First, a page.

Zoologists and scientists in Beijing learned from some of the world's top experts in animal welfare and environmental enrichment this May as the International Conference on Environmental Enrichment was held there.
The conference, which originated in Portland in 1993, is still run by Dr. David Shepherdson, the Oregon Zoo's deputy conservation manager.
"When we started the conference, there didn't seem to be any place that brought together researchers in animal welfare and environmental enrichment with zoo practitioners. There just wasn't, at that time, any forum where those two could meet," Shepherdson said.
The China conference marks the 12th ICEE, which takes place every other year. Shepherdson said the largest conference drew 400 people and the smallest about 100. This year there were approximately 190 participants in Beijing.
"It's our goal to take the conference where we think they will benefit the most. Countries where zoos are less well-developed are a priority in that respect," Shepherdson said.
Craig Stroud, the zoo's deputy director, said the ICEE is an important way the zoo collaborates and shares its expertise in animal welfare.
"The Oregon Zoo has been a leader on zoo animal welfare for many years," he said. "Conferences like the ICEE, first established by this zoo, not only give us an opportunity to share our discoveries with other professionals on a global scale but they also give us the opportunity to learn from others. Zoos are highly collaborative institutions and part of our mission is to contribute to the health and wellbeing of zoo animals throughout the world, the ICEE helps us to do this."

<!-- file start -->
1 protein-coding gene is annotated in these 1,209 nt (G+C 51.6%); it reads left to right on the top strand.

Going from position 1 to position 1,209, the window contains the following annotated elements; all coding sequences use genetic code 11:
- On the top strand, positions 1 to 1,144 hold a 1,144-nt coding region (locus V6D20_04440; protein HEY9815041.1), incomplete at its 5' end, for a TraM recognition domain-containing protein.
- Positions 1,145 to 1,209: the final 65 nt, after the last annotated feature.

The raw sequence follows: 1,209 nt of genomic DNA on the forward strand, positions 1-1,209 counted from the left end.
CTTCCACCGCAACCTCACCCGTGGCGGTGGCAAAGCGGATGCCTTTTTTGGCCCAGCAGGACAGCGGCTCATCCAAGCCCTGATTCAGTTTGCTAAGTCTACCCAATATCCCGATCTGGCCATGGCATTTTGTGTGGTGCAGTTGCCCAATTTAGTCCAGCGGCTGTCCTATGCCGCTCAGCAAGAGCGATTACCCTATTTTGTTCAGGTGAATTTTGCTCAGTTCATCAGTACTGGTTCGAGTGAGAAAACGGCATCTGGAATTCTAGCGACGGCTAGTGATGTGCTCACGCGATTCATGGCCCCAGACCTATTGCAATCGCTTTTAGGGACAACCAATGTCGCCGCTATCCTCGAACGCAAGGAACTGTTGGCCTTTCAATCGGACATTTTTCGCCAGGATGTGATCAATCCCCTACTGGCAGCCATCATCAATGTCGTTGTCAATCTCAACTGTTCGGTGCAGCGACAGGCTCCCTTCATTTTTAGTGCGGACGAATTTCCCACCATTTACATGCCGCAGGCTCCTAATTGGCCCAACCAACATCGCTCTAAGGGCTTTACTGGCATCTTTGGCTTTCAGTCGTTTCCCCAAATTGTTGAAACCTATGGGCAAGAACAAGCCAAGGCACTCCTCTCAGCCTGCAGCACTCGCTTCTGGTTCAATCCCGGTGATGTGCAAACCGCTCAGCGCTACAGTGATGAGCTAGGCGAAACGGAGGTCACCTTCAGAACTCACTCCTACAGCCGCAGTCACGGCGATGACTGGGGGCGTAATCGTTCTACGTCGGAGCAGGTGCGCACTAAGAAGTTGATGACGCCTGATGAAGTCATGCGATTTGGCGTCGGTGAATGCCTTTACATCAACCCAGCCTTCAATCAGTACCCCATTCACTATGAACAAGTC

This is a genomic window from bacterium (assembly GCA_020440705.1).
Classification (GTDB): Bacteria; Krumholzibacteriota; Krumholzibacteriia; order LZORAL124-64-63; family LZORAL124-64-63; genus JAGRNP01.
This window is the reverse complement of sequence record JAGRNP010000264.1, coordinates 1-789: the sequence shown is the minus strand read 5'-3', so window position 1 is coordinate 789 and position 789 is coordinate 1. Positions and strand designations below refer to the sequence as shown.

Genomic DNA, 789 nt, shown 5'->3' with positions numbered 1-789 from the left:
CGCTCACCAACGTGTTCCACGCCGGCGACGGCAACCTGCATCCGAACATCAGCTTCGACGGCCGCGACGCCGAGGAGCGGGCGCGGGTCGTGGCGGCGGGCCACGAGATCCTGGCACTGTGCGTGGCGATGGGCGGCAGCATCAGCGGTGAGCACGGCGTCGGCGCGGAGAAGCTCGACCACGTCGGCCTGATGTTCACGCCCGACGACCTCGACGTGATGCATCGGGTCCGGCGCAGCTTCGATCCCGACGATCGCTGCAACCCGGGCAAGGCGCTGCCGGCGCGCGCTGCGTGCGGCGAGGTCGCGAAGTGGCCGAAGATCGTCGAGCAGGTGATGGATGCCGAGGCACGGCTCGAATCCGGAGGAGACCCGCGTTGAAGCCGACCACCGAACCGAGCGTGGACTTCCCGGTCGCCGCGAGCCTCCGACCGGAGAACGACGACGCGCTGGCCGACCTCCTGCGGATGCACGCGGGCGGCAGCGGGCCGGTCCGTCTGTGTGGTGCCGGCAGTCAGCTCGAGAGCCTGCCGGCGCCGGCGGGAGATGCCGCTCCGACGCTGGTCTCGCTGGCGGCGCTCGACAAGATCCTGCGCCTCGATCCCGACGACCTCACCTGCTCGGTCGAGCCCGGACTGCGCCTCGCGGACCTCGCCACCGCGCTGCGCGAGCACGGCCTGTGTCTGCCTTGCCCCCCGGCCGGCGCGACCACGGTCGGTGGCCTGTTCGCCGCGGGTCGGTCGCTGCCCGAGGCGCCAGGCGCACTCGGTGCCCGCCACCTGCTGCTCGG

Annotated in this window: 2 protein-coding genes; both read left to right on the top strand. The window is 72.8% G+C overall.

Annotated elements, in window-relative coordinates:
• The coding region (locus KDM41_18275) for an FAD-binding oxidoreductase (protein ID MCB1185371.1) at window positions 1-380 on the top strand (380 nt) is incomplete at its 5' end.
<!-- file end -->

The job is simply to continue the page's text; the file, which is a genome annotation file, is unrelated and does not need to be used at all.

Dingzhen Liu, professor of zoology at the College of Life Sciences, Beijing Normal University, said in an email that the conference was a big success for his colleagues in China.
He said many zoo managers and zookeepers in China have been engaged in animal welfare since 1993, but that the "concepts, theories and techniques in environmental enrichment were not totally clear."
He has already seen positive impacts on his colleagues since the conference took place in late May.
"Many zoos have learned the right methods and theories in conducting environmental enrichment work at their own zoos, the standard methods and protocols in conducting environmental enrichment are being propagated in many city zoos and wildlife parks across China in addition the three major city zoos in Beijing, Guangzhou and Shanghai…and most importantly, the public is more aware of the issue of environmental enrichment in addition to scientists, zoo managers and zookeepers," Liu said.
Shepherdson said that the conference went to China at a good moment in the country's history.
"China is changing so rapidly and it's not just their economy, it's they way they think and do. Helping them modernize their institutions with respect for animal welfare will have benefits not just for China but for the rest of the world as well," he said. "More and more Chinese people are getting very much engaged with issues of animal welfare and environmentalism."
The next ICEE conference will take place in 2017 and a location has not yet been finalized.